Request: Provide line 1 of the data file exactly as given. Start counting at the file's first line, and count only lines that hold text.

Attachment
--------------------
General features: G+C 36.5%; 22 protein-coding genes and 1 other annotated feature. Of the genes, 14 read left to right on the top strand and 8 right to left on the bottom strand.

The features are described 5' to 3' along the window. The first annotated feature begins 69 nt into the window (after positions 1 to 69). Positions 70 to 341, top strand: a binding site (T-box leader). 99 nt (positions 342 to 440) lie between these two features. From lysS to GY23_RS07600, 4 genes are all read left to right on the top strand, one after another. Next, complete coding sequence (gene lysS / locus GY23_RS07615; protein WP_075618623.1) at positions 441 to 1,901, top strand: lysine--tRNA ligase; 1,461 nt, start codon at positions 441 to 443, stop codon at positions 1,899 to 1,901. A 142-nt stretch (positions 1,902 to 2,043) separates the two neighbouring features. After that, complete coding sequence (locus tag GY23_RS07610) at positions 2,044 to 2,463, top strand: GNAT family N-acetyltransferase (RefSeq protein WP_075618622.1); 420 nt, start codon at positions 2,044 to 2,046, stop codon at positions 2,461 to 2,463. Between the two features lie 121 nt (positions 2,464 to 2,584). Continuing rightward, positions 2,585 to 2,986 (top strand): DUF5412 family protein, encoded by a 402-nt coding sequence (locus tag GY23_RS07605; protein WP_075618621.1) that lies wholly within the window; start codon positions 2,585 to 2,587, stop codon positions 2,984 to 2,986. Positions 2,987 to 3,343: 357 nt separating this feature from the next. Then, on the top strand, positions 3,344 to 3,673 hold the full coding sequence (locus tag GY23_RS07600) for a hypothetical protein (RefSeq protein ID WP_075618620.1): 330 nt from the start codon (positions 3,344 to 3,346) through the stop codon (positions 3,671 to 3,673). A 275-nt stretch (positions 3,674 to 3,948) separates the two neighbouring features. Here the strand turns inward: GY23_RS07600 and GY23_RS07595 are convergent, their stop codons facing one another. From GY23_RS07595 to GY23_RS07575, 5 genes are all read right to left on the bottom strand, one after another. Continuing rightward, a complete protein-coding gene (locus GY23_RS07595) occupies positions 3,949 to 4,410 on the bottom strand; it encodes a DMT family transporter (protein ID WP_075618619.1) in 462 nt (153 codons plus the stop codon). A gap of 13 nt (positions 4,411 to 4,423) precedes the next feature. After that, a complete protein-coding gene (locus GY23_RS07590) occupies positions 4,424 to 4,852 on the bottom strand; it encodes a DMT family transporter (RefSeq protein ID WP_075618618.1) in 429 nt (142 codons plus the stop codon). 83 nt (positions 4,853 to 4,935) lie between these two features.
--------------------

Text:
General features: G+C 36.5%; 22 protein-coding genes and 1 other annotated feature. Of the genes, 14 read left to right on the top strand and 8 right to left on the bottom strand.